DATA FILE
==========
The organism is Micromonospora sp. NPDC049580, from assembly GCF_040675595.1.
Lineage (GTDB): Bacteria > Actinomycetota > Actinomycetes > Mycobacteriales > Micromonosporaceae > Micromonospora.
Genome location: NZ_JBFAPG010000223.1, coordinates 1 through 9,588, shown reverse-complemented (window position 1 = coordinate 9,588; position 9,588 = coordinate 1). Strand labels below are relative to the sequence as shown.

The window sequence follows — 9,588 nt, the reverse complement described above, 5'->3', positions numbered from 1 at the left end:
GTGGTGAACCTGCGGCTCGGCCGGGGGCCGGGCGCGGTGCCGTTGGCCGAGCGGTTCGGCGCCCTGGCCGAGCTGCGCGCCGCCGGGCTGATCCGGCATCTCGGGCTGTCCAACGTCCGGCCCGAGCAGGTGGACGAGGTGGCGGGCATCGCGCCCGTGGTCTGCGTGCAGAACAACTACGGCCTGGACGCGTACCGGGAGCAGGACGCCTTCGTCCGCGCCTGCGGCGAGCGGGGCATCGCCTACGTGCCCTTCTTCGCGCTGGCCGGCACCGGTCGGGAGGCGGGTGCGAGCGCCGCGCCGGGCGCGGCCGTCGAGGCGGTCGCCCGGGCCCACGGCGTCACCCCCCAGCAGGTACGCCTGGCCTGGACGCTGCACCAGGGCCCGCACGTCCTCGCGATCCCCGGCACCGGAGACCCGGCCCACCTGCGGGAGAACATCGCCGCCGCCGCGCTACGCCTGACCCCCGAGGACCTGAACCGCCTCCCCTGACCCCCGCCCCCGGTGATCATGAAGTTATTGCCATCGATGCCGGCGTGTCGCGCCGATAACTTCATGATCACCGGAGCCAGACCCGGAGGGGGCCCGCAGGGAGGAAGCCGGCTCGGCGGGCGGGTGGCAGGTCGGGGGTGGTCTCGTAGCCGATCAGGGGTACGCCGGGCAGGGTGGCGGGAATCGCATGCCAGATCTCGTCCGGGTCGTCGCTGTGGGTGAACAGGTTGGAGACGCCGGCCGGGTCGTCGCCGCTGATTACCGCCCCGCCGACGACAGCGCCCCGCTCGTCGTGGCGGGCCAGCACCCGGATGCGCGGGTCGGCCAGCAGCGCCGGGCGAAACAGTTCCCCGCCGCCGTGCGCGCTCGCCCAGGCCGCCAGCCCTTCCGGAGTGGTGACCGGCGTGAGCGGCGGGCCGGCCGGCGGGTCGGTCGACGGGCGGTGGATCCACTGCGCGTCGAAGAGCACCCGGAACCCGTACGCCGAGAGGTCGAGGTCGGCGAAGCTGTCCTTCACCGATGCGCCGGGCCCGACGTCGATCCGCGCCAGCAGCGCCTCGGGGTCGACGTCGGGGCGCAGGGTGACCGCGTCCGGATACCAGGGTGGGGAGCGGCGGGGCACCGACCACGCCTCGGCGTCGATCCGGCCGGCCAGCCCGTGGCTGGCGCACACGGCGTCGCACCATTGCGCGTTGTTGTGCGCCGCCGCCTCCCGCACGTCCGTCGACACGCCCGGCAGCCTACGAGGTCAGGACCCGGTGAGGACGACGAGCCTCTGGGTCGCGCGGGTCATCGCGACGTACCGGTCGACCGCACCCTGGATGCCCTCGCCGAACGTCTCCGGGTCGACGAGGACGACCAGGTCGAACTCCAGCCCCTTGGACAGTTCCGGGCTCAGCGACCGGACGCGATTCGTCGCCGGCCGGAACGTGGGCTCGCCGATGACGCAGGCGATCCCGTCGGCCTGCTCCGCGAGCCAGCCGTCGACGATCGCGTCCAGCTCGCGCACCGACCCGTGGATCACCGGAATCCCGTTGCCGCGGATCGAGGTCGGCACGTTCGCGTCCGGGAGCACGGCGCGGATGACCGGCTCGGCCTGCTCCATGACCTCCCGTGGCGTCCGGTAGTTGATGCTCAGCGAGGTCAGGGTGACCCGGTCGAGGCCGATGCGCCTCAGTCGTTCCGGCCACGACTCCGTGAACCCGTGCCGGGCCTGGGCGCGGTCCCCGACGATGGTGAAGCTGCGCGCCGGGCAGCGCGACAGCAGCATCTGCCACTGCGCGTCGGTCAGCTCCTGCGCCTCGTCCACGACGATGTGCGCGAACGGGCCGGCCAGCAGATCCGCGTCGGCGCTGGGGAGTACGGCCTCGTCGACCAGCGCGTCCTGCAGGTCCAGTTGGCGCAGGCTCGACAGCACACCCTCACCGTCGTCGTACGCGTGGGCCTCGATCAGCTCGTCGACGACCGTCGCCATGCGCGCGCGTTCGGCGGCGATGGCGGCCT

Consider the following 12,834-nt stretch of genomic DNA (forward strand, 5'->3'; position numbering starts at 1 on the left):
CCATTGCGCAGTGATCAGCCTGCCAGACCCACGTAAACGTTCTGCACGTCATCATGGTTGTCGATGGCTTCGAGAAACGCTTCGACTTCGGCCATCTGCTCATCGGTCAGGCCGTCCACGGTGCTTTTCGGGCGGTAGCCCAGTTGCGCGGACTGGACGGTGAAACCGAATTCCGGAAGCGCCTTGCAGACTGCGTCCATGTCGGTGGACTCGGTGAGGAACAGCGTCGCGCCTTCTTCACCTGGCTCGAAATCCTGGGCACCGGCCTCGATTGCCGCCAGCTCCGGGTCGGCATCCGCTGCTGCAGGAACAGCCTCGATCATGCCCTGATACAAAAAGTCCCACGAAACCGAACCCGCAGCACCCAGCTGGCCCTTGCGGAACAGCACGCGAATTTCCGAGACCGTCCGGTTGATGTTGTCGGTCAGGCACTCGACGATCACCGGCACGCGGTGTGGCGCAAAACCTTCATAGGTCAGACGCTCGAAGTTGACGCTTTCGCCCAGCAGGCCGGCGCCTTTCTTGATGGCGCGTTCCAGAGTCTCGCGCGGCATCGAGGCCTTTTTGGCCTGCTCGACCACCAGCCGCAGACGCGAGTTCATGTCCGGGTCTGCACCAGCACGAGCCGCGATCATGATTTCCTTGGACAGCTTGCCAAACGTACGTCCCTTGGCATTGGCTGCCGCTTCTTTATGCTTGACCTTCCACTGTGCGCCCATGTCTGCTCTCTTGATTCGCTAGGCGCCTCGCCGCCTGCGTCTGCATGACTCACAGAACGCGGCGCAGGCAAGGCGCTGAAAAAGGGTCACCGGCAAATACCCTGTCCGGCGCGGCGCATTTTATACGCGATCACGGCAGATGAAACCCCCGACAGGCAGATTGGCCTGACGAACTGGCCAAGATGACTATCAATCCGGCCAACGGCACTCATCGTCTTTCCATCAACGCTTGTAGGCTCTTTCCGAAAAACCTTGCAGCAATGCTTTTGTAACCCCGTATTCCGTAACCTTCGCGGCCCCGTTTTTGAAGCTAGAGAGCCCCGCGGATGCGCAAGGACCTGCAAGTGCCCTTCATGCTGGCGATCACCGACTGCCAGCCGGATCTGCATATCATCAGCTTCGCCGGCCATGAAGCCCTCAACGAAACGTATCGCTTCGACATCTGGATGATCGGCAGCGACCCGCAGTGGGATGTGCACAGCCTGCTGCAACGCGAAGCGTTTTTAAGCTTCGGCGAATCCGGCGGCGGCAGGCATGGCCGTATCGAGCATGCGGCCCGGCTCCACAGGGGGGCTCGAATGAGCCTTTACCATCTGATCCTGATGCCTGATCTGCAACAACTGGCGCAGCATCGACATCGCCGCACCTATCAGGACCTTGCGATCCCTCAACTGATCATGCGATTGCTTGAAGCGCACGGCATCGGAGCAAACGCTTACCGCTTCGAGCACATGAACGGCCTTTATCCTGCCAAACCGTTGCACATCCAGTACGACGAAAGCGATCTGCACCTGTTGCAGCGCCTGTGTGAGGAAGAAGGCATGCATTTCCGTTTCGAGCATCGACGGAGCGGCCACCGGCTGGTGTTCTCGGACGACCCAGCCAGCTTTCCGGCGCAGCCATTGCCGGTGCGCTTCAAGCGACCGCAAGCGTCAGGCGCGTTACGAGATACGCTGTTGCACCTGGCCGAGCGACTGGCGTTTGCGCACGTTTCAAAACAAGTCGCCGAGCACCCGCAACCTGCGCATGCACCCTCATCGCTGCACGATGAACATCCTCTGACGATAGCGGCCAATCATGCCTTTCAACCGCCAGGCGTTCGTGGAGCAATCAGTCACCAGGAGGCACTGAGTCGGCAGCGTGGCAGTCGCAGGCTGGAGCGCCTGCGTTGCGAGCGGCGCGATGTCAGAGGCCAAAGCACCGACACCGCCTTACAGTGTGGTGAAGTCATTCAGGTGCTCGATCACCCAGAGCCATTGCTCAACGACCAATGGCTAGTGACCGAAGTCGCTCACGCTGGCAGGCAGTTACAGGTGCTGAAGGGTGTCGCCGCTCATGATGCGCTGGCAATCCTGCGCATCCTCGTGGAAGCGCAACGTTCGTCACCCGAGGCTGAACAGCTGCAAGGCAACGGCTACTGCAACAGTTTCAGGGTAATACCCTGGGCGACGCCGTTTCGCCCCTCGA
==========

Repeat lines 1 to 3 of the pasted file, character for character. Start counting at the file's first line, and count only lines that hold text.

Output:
The organism is Micromonospora sp. NPDC049580, from assembly GCF_040675595.1.
Lineage (GTDB): Bacteria > Actinomycetota > Actinomycetes > Mycobacteriales > Micromonosporaceae > Micromonospora.
Genome location: NZ_JBFAPG010000223.1, coordinates 1 through 9,588, shown reverse-complemented (window position 1 = coordinate 9,588; position 9,588 = coordinate 1). Strand labels below are relative to the sequence as shown.